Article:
Protect Your Pet From Three Common Poisons

 |  Jun 26th 2008  |   0 Contributions


I have spent several nights over the last few weeks working at a veterinary emergency hospital near San Francisco. We see an incredible range of cases, but during my last two shifts in particular I treated a huge number of dogs for exposure to toxic substances.

There are literally thousands of household products, plants, foods, human medications and chemicals that are poisonous to dogs and cats. To view two (non-comprehensive) lists of potential poisons, click here (for household products) and here (for plants).

Despite the huge number of hazardous plants and materials out there, I have noticed that three of them seem to be more commonly ingested by pets than the others. So, although I encourage you to be proactive about protecting your pet from all potential poisons, please be especially aware of these three.

  • Chocolate. Toxicity depends on the size of the pet, the type of chocolate consumed (darker chocolate is more dangerous than lighter chocolate), and the amount of chocolate that is eaten. Severe intoxication with chocolate can lead to irregular heart rhythms and death. Many dogs seem to find chocolate just as delicious as we humans do. Sadly, for dogs chocolate can be much worse than a guilty pleasure.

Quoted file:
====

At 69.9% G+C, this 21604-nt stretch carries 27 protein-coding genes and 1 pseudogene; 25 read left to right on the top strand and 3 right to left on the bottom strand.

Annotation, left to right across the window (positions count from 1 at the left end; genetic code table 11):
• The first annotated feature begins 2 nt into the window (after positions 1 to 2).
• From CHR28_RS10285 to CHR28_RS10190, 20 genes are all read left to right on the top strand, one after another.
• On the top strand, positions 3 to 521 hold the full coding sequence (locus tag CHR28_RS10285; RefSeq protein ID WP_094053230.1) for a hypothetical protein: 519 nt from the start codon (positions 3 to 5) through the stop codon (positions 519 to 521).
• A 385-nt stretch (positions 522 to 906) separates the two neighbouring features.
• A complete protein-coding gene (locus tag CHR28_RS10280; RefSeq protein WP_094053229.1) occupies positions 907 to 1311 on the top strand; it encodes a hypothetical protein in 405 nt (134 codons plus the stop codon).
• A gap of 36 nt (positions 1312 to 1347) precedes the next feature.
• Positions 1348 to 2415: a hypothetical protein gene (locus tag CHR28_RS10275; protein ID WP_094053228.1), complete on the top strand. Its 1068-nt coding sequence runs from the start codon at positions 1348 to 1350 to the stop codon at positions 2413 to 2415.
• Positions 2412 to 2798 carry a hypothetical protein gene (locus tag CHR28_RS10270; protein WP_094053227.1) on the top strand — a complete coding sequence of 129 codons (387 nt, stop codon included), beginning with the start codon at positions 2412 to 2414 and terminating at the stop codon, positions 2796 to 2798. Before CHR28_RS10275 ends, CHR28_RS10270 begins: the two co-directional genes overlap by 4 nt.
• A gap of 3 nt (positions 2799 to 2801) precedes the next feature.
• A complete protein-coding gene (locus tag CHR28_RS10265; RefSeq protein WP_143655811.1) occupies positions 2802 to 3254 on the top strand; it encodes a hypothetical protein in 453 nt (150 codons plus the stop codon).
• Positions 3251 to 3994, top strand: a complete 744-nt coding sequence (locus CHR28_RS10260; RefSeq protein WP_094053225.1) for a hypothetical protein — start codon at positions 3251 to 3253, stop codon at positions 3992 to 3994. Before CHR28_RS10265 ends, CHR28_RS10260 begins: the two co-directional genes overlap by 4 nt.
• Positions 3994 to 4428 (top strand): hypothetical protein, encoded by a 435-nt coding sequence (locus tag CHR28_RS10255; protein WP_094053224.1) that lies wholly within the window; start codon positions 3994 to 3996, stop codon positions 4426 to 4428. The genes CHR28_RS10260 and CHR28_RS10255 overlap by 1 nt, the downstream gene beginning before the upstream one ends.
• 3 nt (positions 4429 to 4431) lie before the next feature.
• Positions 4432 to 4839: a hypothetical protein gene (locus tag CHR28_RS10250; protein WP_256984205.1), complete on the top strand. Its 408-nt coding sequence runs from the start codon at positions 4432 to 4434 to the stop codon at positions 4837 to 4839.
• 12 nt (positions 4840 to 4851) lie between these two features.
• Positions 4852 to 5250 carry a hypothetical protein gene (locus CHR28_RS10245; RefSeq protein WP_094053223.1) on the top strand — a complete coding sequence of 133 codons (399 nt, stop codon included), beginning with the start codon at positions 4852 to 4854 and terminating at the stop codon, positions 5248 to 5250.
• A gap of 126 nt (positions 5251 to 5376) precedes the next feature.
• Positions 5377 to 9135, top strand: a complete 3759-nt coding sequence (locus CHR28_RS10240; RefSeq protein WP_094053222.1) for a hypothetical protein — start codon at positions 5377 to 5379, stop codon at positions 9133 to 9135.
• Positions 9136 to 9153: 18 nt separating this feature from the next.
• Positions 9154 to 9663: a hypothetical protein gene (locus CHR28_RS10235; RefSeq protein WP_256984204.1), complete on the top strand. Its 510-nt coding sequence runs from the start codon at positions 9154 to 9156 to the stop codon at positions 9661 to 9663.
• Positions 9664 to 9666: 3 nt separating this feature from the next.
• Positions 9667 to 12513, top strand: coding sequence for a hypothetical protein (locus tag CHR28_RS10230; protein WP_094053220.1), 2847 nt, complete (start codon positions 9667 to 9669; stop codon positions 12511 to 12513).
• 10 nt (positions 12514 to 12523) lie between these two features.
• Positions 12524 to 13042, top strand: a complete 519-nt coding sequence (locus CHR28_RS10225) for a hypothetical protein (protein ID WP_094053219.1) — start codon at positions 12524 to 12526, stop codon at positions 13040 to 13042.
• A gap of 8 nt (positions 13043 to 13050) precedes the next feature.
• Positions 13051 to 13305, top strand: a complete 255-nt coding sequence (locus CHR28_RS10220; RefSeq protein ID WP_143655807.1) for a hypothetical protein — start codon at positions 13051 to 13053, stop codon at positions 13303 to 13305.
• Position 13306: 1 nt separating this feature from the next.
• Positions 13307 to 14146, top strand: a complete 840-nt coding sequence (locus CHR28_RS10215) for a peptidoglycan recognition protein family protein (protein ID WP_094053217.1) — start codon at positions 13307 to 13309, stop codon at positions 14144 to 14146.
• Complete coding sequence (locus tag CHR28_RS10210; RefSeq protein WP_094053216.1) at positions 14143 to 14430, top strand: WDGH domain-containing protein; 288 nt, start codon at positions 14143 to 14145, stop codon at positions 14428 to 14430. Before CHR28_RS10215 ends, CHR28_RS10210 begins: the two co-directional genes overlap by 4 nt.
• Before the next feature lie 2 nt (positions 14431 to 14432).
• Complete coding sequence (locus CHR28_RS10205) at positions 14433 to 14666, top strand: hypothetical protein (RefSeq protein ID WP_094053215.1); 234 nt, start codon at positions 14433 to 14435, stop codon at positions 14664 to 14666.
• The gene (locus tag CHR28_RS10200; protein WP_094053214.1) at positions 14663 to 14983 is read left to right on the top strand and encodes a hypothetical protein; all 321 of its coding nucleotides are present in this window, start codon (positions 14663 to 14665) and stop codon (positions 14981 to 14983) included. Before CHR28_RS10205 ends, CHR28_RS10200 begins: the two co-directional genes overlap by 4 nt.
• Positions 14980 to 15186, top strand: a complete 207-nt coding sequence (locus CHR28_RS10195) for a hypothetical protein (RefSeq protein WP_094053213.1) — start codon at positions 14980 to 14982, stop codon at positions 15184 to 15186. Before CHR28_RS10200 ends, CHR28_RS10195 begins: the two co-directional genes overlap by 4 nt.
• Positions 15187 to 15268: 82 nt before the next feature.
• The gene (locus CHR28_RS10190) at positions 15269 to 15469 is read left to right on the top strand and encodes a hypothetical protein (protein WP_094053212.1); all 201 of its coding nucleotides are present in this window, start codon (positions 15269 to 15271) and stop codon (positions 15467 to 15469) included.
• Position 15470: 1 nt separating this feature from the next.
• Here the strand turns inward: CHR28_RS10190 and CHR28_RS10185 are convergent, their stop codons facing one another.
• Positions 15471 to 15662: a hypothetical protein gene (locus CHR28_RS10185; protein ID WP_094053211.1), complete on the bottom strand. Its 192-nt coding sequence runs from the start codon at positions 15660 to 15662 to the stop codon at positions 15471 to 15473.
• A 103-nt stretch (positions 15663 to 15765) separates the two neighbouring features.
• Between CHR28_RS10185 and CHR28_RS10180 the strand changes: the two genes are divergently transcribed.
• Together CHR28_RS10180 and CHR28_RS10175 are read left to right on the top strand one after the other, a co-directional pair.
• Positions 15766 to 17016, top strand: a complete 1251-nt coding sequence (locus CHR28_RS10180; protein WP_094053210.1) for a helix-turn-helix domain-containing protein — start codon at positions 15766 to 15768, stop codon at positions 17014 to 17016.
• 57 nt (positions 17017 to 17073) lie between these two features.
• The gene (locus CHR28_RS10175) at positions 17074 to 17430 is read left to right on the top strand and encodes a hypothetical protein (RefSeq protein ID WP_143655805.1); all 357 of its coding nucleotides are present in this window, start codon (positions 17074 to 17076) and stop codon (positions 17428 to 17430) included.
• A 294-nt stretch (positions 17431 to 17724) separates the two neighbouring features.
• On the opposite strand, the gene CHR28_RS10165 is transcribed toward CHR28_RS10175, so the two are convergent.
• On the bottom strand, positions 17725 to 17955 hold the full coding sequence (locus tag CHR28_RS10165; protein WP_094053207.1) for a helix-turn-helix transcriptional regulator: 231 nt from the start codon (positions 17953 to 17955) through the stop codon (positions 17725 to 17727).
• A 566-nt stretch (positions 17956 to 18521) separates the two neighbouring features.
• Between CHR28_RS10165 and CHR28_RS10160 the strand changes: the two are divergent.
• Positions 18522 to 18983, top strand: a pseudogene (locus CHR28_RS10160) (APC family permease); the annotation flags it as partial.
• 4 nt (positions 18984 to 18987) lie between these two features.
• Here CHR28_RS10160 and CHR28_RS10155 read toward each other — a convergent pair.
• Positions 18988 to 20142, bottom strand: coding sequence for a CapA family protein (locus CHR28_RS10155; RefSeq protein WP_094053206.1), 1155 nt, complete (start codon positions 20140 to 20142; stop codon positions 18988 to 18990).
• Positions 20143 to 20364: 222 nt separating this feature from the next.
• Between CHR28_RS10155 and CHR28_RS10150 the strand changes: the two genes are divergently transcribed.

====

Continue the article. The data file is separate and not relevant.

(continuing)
• Rat and mouse poisons (rodenticides). Even small amounts of rodenticide can be deadly to cats and dogs. The most commonly used rodenticides cause internal bleeding. There is an antidote, but it must be administered rapidly to prevent severe illness or death.
  • Chewing gum. This is a relatively new player in the world of pet poisons. Not all chewing gum is toxic. However, several popular brands contain a sweetener called xylitol. Xylitol can cause dangerously low blood sugar in dogs. It also has been linked to liver damage.
  • I recommend that pets never be allowed access to any poisons. However, please be especially careful with the three listed above. Dogs are more likely than cats to be exposed to each of these poisons because they are less selective about what they eat.

    If you suspect that your pet has consumed any poisonous product, contact a veterinarian immediately. Acting quickly can help to prevent serious consequences.

    If possible, always bring the packaging from the product that was consumed, as well as any remaining product to the veterinarian's office when you seek treatment. This will help the vet to positively identify the type and amount of toxin consumed.

    Remember, however, that the best way to keep your pet safe from poisons is to make sure he or she does not have access to them in the first place.

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